But the question of how those members are elected is one of many details councilors will try to hammer out through future hearings and meetings. One topic of debate is whether the majority of committee members should represent specific districts, or act as at-large officials, representing the city as a whole.

Newly elected city councilor and former BPS teacher Erin Murphy suggested at least nine of the members should represent specific districts, fearing “many voices would be left out” if they don’t have specific representation.

Pam Kocher, president of the Boston Municipal Research Bureau — a neutral party on the issue — cautioned that an elected governing body is not a guarantee for a representative body.

“Elections can reward the loudest voices and those with the most resources,” she said.

Councilors assured attendees this meeting will be the first of several on the issue before action.

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Maguire: Stand up for Boston students – be a substitute teacher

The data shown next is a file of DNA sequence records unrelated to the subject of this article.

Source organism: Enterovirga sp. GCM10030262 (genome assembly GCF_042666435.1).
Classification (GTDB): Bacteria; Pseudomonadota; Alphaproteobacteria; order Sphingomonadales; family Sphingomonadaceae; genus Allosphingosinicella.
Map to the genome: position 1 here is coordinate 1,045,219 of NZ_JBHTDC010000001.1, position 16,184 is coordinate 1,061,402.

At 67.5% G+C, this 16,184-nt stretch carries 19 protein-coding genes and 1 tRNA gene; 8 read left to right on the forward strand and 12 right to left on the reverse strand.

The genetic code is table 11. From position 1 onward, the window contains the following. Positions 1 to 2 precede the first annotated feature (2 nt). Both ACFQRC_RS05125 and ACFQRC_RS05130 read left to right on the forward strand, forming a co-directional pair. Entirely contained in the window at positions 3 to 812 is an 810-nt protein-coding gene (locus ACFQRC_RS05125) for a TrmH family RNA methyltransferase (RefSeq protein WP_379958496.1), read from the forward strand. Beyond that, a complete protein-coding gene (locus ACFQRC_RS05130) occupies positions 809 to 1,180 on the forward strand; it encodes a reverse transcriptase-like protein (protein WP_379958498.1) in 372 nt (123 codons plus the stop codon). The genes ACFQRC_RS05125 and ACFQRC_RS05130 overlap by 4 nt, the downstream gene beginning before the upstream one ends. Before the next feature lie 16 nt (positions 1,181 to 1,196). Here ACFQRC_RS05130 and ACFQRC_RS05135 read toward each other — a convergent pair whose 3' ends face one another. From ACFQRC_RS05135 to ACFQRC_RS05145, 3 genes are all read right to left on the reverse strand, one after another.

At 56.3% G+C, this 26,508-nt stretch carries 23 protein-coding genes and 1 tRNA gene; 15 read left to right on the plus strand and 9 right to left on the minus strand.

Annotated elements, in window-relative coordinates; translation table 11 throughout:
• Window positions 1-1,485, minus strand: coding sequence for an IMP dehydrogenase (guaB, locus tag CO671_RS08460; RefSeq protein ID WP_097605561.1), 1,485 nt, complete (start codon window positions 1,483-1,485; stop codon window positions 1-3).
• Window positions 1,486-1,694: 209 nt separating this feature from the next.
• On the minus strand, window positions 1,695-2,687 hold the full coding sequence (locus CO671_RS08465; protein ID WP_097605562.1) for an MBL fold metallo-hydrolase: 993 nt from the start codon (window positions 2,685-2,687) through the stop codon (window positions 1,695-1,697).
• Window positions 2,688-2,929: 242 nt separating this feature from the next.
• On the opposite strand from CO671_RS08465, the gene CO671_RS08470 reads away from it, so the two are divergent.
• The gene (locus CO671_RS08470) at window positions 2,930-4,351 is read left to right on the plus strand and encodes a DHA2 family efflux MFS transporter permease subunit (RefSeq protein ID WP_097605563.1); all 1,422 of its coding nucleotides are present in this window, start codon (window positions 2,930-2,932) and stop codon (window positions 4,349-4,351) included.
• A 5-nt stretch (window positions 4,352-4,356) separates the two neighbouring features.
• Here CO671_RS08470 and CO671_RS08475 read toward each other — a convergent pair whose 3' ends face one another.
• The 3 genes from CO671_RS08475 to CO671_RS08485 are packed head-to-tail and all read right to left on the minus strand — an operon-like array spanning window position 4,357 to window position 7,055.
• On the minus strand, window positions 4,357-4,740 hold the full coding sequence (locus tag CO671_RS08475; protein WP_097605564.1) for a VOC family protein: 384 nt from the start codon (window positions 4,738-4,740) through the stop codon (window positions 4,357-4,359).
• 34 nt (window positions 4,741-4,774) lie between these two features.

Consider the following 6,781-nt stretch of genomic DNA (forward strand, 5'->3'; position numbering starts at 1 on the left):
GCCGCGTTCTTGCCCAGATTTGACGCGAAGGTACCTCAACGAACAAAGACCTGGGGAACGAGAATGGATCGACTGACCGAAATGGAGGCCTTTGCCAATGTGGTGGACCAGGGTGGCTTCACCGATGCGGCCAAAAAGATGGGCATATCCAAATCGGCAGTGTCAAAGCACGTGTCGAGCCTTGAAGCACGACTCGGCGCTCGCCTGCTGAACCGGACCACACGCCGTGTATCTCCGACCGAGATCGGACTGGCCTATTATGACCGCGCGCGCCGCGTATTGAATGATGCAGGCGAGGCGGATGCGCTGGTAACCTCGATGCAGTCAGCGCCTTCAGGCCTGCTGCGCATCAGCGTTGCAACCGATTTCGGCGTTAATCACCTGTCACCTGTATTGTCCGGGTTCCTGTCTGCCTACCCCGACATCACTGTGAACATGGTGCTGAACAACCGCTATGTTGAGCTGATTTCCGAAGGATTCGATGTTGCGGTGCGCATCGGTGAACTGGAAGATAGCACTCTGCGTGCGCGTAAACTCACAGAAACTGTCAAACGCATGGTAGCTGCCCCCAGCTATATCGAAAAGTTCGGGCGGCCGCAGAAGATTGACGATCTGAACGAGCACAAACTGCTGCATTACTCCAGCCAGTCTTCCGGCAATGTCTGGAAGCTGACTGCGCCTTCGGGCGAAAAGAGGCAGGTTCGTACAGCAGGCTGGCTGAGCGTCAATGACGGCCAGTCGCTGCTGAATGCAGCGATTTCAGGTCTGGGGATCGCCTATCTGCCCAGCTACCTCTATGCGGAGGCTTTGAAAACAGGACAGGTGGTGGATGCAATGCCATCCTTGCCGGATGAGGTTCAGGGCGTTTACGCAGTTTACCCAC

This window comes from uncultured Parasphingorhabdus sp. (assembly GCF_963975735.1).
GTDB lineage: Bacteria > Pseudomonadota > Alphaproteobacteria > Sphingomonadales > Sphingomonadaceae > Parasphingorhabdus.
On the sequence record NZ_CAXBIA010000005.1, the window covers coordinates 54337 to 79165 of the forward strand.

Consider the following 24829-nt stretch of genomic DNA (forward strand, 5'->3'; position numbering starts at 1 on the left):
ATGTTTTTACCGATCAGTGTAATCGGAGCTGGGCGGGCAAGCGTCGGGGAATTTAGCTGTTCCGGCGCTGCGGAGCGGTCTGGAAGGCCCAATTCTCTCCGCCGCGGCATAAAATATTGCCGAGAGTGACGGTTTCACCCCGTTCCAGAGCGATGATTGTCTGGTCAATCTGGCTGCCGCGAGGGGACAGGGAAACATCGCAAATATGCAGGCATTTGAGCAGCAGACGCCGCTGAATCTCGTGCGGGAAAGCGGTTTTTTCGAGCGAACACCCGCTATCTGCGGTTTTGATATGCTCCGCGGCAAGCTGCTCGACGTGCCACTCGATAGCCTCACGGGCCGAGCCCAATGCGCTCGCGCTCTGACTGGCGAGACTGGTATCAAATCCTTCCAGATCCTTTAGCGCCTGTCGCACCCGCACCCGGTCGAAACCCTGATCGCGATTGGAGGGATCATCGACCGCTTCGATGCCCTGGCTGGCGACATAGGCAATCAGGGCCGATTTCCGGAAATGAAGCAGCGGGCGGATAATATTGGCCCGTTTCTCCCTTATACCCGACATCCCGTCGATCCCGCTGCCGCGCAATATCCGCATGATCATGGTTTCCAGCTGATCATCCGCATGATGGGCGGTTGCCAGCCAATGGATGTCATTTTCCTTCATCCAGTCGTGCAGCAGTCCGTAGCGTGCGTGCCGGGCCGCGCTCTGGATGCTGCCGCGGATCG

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Maguire: Stand up for Boston students – be a substitute teacher

I invite you to join me — if only for a day — in the best job a person could have: teaching. This year we are back to in-person learning, a goal for which the teachers have long strived. However, many teachers with underlying health concerns took leaves of absence. Some teachers in their 60s took early retirement. And the rest of us often have to take time off to either care for our own children and/or to quarantine due to close contact situations.

This year the Boston Public Schools is in great need for both short- and long-term substitute teachers. The need for substitute teachers in some schools is desperate as they need coverage for one in five classrooms.

Therefore I ask my fellow Bostonians to substitute for at least one day in our schools. Applicants can choose what days they work, where they work, what grades or subjects they would cover. Such selectability allows applicants to tailor their work with their personal responsibilities. Let me assure you, whatever time you have available, the BPS will have a spot for you.

Our traditional substitute pool is retired teachers. This year that pool has all but dried up. Concerns over COVID keep many of our retirees at home. Those who are still subbing are not enough to fill all of our vacancies. So who can help us now? I believe we have untapped resources in our local universities and in the Boston business community.